We believe in faeries here at I Love Vampire Novels.
Or at least, I certainly do. It’s one of the reasons I’m still resisting having someone haul away the old, dilapidated couch on my front lawn. Something tells me that faeries live there.
It’s the same something I felt when I visited the fairy mounds in Ireland. My husband and I traveled across England, Scotland, and Ireland for our honeymoon—we took three weeks to do this, too. Hey!
And whereas driving through the Scottish Highlands at twilight was a truly magical experience, visiting the Irish fairy mounds amplified that feeling.
We got to walk through several places where the fae folk were rumored to have once lived.
The first surrounded Blarney Castle—you know, where you go to kiss the Blarney Stone, which we did, and now, I shudder to think of the germs. But the grounds around the castle were filled with greenery and this layer of serenity, even with all of the tourists.
Oversized elephant ears—I’m talking big green leaves that were larger than me—murky green ponds, arches and caves where the fae folk had once lived, and long winding paths in the woods that allowed us to peek at the undisturbed landscapes of those wilder creatures.
It was hard to escape the feeling of being watched by things unseen, which had us treading lightly, even though I took hundreds of pictures.
I never did catch anything on film, though.
Our second foray into searching for faeries was The Great Mound at Knowth, which is one of the three largest passage tombs in Ireland. It is a giant mound that we were able to walk into and learn about the rituals and examine the pottery, and they also simulated the way the light hit the monolith at sunrise and sunset on the equinox.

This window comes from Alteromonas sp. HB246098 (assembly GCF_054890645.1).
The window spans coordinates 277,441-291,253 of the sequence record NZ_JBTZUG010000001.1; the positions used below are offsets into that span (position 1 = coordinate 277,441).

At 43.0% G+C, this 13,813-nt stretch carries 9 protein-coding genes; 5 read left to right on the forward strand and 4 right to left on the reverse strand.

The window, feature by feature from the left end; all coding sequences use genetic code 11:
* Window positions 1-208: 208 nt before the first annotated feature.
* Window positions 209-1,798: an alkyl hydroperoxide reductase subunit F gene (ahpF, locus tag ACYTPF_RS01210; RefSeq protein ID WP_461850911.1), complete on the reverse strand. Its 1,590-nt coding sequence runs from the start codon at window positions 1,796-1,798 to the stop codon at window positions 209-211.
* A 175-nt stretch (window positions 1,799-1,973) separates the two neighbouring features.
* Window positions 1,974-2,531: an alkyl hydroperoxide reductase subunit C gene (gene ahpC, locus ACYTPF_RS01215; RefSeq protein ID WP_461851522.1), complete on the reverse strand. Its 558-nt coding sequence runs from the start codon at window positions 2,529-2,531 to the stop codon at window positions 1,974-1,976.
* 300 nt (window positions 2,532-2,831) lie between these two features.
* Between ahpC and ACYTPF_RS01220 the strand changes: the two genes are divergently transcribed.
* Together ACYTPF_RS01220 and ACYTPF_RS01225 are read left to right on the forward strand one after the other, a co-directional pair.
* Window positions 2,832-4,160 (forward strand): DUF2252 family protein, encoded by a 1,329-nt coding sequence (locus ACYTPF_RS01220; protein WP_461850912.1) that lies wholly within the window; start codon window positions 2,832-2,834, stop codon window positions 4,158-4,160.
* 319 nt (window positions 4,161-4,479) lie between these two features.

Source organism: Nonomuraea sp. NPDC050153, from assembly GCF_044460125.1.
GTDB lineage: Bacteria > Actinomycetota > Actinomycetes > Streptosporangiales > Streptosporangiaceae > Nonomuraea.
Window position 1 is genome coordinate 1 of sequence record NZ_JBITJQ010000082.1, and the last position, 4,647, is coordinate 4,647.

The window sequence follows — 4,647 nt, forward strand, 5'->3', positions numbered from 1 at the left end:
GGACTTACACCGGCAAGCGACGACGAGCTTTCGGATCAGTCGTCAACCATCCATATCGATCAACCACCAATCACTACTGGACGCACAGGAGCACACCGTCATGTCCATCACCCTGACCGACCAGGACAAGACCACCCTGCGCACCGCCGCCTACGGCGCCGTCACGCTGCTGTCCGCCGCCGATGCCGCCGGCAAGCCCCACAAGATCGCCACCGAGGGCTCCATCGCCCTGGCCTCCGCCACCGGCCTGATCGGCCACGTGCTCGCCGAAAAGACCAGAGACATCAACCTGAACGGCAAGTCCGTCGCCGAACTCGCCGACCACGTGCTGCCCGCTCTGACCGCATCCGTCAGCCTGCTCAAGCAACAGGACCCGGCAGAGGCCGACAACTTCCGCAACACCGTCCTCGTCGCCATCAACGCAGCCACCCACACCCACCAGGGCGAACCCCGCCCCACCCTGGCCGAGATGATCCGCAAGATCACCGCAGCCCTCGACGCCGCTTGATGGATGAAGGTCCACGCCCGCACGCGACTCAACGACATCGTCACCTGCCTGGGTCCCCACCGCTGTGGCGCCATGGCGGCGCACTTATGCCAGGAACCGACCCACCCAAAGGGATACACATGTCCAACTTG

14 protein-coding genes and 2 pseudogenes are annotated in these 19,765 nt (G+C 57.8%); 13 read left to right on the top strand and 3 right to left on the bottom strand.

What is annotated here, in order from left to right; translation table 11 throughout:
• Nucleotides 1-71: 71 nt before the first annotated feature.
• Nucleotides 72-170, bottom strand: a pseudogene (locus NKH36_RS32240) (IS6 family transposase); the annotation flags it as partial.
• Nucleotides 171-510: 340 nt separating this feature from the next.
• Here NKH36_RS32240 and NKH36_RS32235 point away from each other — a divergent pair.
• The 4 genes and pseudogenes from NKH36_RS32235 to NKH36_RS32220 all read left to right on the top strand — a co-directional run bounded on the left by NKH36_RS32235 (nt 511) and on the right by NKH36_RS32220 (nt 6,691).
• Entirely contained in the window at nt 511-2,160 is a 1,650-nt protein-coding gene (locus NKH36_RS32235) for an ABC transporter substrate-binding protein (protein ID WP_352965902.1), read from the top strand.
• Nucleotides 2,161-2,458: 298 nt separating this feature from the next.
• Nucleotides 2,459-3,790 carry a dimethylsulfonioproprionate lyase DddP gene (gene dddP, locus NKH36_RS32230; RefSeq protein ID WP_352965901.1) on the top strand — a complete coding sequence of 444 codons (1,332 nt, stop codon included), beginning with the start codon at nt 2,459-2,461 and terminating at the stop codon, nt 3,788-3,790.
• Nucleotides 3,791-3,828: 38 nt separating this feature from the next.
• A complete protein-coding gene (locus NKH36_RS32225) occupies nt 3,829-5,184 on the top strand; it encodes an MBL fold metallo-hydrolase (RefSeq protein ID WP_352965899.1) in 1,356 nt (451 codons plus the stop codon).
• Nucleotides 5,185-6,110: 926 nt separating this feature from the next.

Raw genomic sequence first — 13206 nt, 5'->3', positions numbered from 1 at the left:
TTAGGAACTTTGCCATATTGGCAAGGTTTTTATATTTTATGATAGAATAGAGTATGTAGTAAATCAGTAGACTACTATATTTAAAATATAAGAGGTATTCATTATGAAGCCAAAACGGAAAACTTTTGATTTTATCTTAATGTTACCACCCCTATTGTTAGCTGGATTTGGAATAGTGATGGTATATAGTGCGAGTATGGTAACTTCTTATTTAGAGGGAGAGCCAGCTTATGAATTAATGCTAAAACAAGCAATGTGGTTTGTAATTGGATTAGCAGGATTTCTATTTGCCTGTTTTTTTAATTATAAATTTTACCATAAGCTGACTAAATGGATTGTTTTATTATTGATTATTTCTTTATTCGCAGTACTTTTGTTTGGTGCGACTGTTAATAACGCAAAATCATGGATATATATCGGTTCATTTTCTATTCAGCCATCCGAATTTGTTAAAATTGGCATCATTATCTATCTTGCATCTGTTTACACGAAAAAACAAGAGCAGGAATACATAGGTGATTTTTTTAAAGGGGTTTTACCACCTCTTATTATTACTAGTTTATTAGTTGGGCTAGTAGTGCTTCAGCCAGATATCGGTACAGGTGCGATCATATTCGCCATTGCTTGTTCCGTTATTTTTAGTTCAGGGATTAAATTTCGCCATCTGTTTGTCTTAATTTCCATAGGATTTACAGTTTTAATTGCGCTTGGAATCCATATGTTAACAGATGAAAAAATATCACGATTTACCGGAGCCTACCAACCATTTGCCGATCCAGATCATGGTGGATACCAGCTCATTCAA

Around this big tomb were smaller mounds, and the entire place radiated sacred energy. The chilly walk around the grounds at sunset brought out the fireflies and the small fae that hid in twilight.
We had goosebumps while we peeked in the small stone openings in search of them.
The stone carvings around the property added to the mystical atmosphere, even though they’ve been confirmed as ancient graffiti.
For our last foray into the search for the fae, we visited The Hill of Tara which is an ancient seat of power and has over thirty visual monuments. Many believe this was the seat of the High King of Celtic Ireland and the sacred dwelling of the gods.
Magic filled the large expanse of green hills, and we made wishes under the Fairy Tree, a chosen hawthorn. Walking amongst the stones and mounds under the midday sun warmed but kept the sleepy fae in their homes.
Nearby, however, they had a small used bookstore that transported us back into a mystical mindset. We left with an old leather-bound copy of Robert Browning’s poetry.
My favorite poem is “My Last Duchess.”
Searching for faeries in Ireland set me up with the imagery for what the land of the fae might look like, and the way C.N. Crawford described Faerie in Frost matched so well with the vibes and my memories.
Smooth segue, yeah?
I got a chance to ask the authors a few questions, and I thought now was the perfect time to share their answers. We’ll be discussing Frost on Tuesday, March 28th, at 1 p.m. CST. I hope y’all will join us!
C.N. Crawford Mini Interview
I’ve noticed that y’all write a lot about fae and faeries. What fascinates you most about the fae world?
I love that they are both aristocratic and feral at the same time. They are deeply connected to nature but also have a long history.
You make a lot of references to classics, especially poetry and romance, in Frost. Which work would you say influenced you the most as writers?
I grew up obsessed with the romantic era poets, like Percy Bysshe Shelley, and Lord Byron. But this series in book one is also very much influenced by romcoms. And there are some pride and prejudice references
Nick says he that included references to Bosch with the tapestry descriptions
If you were to join a faerie court (not just Seelie or Unseelie), which one would you be a part of and why?
Hmmm I’d join an Irish fae court of some kind because they have the best, creepiest creature like the sluagh.
Which of the fae princesses from Frost was your favorite to create/write and why?
Moria. I think she gets very interesting in book 2.
Can you tell us why/how Torin was cursed? (If this is revealed in book two, feel free to just tell me that, but hints are welcome!)
It’s revealed in book 2! He believes it was Queen Mab of the Unseelie, but it was not.
Got any other behind-the-scenes tidbits you can share with our readers?
I had to write the ending of Ambrosia while in the hospital with my four-year-old… We had a lot of sickness this year.
It’s not too late! Get your copy of Frost, and join us on Tuesday!